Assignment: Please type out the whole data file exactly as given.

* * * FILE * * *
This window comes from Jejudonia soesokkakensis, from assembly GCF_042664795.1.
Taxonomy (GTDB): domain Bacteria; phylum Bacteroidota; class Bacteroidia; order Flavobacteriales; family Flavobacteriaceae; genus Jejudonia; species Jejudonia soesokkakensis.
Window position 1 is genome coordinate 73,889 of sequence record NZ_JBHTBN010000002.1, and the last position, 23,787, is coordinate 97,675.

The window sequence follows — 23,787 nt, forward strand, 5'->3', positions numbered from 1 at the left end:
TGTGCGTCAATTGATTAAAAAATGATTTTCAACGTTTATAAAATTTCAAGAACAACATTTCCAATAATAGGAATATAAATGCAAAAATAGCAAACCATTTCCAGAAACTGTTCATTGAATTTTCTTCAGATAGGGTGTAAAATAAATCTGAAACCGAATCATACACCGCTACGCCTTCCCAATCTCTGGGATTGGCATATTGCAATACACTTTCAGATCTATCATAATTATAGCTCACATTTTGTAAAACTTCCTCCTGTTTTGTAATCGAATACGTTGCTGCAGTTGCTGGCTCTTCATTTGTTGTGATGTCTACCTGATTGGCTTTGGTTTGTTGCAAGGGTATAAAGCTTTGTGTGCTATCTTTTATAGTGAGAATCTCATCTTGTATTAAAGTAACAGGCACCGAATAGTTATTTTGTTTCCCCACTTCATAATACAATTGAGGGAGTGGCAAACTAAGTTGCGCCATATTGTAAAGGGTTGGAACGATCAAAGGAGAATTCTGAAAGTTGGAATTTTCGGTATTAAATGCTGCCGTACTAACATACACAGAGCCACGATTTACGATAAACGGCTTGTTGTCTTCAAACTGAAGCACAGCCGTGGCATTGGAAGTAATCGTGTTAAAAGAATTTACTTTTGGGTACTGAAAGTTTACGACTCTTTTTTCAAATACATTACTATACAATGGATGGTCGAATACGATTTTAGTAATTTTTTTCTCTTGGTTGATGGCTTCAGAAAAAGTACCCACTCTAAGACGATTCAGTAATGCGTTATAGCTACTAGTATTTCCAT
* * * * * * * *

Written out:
This window comes from Jejudonia soesokkakensis, from assembly GCF_042664795.1.
Taxonomy (GTDB): domain Bacteria; phylum Bacteroidota; class Bacteroidia; order Flavobacteriales; family Flavobacteriaceae; genus Jejudonia; species Jejudonia soesokkakensis.
Window position 1 is genome coordinate 73,889 of sequence record NZ_JBHTBN010000002.1, and the last position, 23,787, is coordinate 97,675.

The window sequence follows — 23,787 nt, forward strand, 5'->3', positions numbered from 1 at the left end:
TGTGCGTCAATTGATTAAAAAATGATTTTCAACGTTTATAAAATTTCAAGAACAACATTTCCAATAATAGGAATATAAATGCAAAAATAGCAAACCATTTCCAGAAACTGTTCATTGAATTTTCTTCAGATAGGGTGTAAAATAAATCTGAAACCGAATCATACACCGCTACGCCTTCCCAATCTCTGGGATTGGCATATTGCAATACACTTTCAGATCTATCATAATTATAGCTCACATTTTGTAAAACTTCCTCCTGTTTTGTAATCGAATACGTTGCTGCAGTTGCTGGCTCTTCATTTGTTGTGATGTCTACCTGATTGGCTTTGGTTTGTTGCAAGGGTATAAAGCTTTGTGTGCTATCTTTTATAGTGAGAATCTCATCTTGTATTAAAGTAACAGGCACCGAATAGTTATTTTGTTTCCCCACTTCATAATACAATTGAGGGAGTGGCAAACTAAGTTGCGCCATATTGTAAAGGGTTGGAACGATCAAAGGAGAATTCTGAAAGTTGGAATTTTCGGTATTAAATGCTGCCGTACTAACATACACAGAGCCACGATTTACGATAAACGGCTTGTTGTCTTCAAACTGAAGCACAGCCGTGGCATTGGAAGTAATCGTGTTAAAAGAATTTACTTTTGGGTACTGAAAGTTTACGACTCTTTTTTCAAATACATTACTATACAATGGATGGTCGAATACGATTTTAGTAATTTTTTTCTCTTGGTTGATGGCTTCAGAAAAAGTACCCACTCTAAGACGATTCAGTAATGCGTTATAGCTACTAGTATTTCCAT